4.13 - Codes & Standards Committee Report for November 2023

Steve Mickley
Steve Mickley
Last updated 
There have been three significant activities during the month of November 2023:
The Codes Administration Technical Advisory Committee of the Florida Building Commission will here my second petition regarding the local amendments adopted by Broward County, FL that precludes our unlicensed members from practicing their profession. The initial petition for declaratory judgment was rejected based on staff’s opinion that my motives were suspect rather than on any technical issue of law or facts. The current petition for a non-binding advisory opinion is being similarly denied except for staff’s recommended answer to the question of whether the subject amendments are administrative or technical in nature. They recommend an answer of “No” with no explanation to that question and A refusal to answer any of the other questions posed. Christopher Miller, legislative aide to State Senator Thompson, contacted FBC staff to express their interest in the case and a hope that a useful response would be provided. He was apparently not persuasive.
Broward County is currently in the process of readopting these amendments for the 2023 Florida Building Code. I encourage any AIBD members in Southeast Florida to attend these meetings and voice their objections to these amendments. I do not plan to take any further action with the Florida Building Commission, as they are committed to avoiding the topic. It was always a longshot for the foxes to adopt security improvements.
I also took advantage of the non-binding interpretation available to committee members at the International Code Commission. They concur with our understanding of the two key phrases that have caused licensure issues across the country, both of which are in the same sentence of the IRC: “special conditions” and “additional construction documents.” Here is what ICC told me:
This email is in response to your email correspondence regarding “special conditions” and the need for “additional construction documents”. All comments are based on the 2018 International Building Code (IBC) unless noted otherwise.
As noted in Section 107.1, the building official is authorized to require “additional construction documents” to be prepared by a registered design professional where “special conditions” exist. Admittedly, while the code doesn’t define what constitutes “special conditions”, such conditions are typically matters not provided for or addressed by the code or proposed design alternatives to the basic provisions in the code as regulated by Section 104.11. For example, the code does not specifically address how to construct a chemical refinery or other special hazardous occupancies which may require unusual height or area limitations due to a specific process or equipment. Extremely large buildings may also warrant a specific egress design study to justify an additional exit access travel distance beyond basic code limitations. “Special conditions”, as alluded to in your correspondence, is not, in my opinion, necessarily related to the cost of the project or other local amendments.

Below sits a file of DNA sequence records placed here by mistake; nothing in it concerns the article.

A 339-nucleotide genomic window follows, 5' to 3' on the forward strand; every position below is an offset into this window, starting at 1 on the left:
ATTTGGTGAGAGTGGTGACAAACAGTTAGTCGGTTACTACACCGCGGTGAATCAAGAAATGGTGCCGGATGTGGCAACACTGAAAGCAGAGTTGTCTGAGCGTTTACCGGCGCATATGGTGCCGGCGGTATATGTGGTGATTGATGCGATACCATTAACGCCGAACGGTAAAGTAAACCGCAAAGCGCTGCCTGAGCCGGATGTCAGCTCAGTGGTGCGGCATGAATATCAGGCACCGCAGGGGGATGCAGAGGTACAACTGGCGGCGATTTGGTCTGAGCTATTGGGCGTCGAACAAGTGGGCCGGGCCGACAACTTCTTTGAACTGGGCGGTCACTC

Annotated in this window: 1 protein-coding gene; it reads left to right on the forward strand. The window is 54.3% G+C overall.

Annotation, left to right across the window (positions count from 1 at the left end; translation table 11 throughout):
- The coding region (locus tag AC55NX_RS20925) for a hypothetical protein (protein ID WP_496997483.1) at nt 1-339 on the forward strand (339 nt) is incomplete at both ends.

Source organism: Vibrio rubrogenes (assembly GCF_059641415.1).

As noted, “additional construction documents” could include drawings, structural calculations, research reports, test data or additional studies, prepared by a registered design professional, to substantiate equivalent compliance with the intent of the code with final approval subject to the building official.
Assuming the ICC code committee agrees, a long-term approach would be to get clarifying language in the next edition of the IRC, but that would be a 2026 or 2027 solution.
This leaves us with two near-term options: (1) pursue redress in the courts; and/or (2) continue to seek a legislative solution. With regard to the first, that is an issue for the AIBD Board to decide. The basis of a lawsuit would be the issues I raised in the two petitions.
As for the second, I continue to work with the staff of State Senator Thompson and other Florida legislators to craft proposed legislation that will eliminate the option for local governments to adopt amendments to the Florida Building Code. I am also contacting other interested parties to see if they can support the effort. There are currently two House bills that could serve as vehicles for an amendment to either remove the ability for local governments to adopt building code amendments or to preclude their adopting amendments that alter the licensing laws of the state. I am going to work more intently on a legislative solution during December.
Submitted November 28, 2023, by Jack A Butler, Chair

Proposed Amendments to 553.71 553.73 FS.pdf 98.6 KB View full-size Download

4.13 Codes Comm Report for Nov 2023.docx 15.9 KB Download